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7

First of all, use better alt attributes. Seriously, "Cross" and "Checkmark" are horrible alt attributes. To see why, try viewing your page in a text-only browser. With your HTML as it is, you'll see something like: Unregistered Basic Premium ------------------------------------------------------------------- ...


9

It is perfectly valid for the alt attribute to be blank, if the images are purely decorational. Otherwise, if you are outputting the same image over and over then it makes sense that the alt attribute be the same for all of them. There is no negative SEO benefit to that, and your cross/tick images are unlikely to rank in image searches anyway. One ...


6

There is nothing wrong with having duplicate alt tags as its job is to describe the images for screen readers and users who have images disabled. So if you have the images on the page many times then it is likely you will have duplicate alt tags - it is semantically correct. Saying all that you could however describe your images differently for each one ...


6

You can remove the image from the td and just add it to the td instead. In your example you don't actually need the image, it has no content value, or SEO value. Because of that, you can do this: <td class="center Crossed" title="Cross"></td> .Cross{ background: url('/images/cross.png') no-repeat center center; height: 15px; } This has ...


0

Wordpress, by defalt, WILL allow you to do this. Open your wp-config.php file and add the following line: define( 'UPLOADS', '/media/' ); Change /media/ to whatever directory you want to use. A word of caution: If you already have media uploaded, the path to that media is stored in the database. Changing the path will not update the stored paths, and ...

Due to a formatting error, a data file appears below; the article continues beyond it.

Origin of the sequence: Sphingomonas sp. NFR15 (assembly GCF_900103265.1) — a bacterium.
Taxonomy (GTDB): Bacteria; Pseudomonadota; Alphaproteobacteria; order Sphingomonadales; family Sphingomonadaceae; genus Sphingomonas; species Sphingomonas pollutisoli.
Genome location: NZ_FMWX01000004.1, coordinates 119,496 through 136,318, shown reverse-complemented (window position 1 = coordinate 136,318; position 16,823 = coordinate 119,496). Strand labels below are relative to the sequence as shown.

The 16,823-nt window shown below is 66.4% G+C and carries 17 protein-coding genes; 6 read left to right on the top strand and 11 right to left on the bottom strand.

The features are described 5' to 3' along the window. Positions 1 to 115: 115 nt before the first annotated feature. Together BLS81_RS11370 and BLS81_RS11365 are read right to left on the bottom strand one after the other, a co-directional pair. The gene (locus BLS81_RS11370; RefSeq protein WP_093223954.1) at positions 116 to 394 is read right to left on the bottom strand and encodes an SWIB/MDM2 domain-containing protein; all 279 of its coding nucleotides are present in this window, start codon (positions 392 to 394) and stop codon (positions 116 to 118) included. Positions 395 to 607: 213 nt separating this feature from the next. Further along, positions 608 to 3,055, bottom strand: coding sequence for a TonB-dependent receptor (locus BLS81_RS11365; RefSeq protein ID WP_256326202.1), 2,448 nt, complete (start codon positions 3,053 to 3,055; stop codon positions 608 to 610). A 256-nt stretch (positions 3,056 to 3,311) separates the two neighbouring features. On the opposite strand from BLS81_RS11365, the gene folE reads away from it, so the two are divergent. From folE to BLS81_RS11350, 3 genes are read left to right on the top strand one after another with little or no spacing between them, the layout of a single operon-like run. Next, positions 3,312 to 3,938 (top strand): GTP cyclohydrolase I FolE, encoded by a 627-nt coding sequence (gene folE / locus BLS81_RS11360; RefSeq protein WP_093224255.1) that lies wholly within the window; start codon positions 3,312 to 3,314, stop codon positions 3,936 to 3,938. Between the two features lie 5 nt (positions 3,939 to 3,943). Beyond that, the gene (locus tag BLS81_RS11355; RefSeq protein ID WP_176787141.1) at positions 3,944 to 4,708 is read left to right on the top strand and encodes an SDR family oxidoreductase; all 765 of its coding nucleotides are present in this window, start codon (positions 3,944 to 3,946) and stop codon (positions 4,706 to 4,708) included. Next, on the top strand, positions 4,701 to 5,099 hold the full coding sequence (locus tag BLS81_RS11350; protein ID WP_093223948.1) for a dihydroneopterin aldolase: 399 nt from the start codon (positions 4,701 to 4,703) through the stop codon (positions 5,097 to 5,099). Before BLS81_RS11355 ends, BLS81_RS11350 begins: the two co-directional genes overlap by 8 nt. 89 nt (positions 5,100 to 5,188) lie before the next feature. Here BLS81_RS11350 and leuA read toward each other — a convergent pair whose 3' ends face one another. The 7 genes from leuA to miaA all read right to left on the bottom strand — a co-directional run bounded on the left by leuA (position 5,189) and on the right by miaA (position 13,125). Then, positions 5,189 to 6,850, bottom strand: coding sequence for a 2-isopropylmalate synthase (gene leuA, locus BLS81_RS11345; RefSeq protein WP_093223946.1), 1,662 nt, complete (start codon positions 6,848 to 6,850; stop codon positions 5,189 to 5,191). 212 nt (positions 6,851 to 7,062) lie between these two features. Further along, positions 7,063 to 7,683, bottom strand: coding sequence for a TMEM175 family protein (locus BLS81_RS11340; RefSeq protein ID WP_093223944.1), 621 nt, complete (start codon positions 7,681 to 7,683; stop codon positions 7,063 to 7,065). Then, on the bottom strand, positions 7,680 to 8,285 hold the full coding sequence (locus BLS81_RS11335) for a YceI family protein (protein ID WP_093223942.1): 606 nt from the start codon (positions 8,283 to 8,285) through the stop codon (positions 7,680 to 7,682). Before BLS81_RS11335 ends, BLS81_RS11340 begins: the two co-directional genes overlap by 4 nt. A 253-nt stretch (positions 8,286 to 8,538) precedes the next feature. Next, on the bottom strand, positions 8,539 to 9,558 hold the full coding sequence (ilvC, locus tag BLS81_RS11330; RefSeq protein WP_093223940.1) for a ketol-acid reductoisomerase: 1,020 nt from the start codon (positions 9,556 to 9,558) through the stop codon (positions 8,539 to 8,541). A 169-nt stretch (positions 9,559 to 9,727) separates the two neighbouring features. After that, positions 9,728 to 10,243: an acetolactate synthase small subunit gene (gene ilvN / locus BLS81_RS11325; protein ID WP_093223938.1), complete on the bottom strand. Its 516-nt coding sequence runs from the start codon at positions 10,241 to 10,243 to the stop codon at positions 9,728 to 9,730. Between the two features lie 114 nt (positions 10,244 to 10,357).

1

There is no advantage whatsoever. Well, there may be a very small advantage regarding loading time if you page has many images, since you would be saving some KB on text. Although, there would be a slight more work to do on the server/browser side. Each relative link has to be converted to a full canonical link that identifies a resource, so a relative ...


1

I personally don't think this is very important at all. This seems like more of a architectural issue or problem depending on your site and is very unlikely to effect the SEO of your website. Here is a list of issues that could effect your website with regards to images. Images are downloading the content from multiple different websites thus increasing ...


0

Wordpress by default will not allow you to do that. If you wish to change the url of uploads folder, you will have to use an additional plugin. This plugin will give you the following option so that you can modify your upload path: Here's another plugin (haven't tested this one personally) that will let you do the same thing.


1

There is the benefit of ranking for search queries in image search engines by including imagery in your blog posts. This in itself can prove a substantial traffic driver. The general consensus is though, that visuals in web content have a much higher engagement rate and aids the effect of any copy as it's just one way of breaking up the text into easily ...


0

There is remote and remote... First of all, know that Facebook, Pinterest, Twitter and I'm sure, many others do that a lot. There are two things where I would be careful: I would use the same main domain name (i.e. images.my-domain.com) I would make sure that the server(s) are close between each others. Point (2) means that if you get 2 or 3 servers in ...


1

Does Google consider the URL of an image? How Google works with images Google Webmaster help Youtube channel


1

Not generally. However, if the logo appears large enough to give the wrong impression, then I would not use the photo unless you can create a logo for your site and possibly place it over the other logo making it clear that the two are not the same. You do not have to cover the logo completely, just enough to give the right idea.


1

Will the browser cache these images? Well, what do you mean by caching in this context? Browsers cache static files so they don't have to request them again. If the image data is provided inline in the HTML page itself, no caching is required. If the image data is supplied in the stylesheet, then since the stylesheet itself will be cached, the image ...



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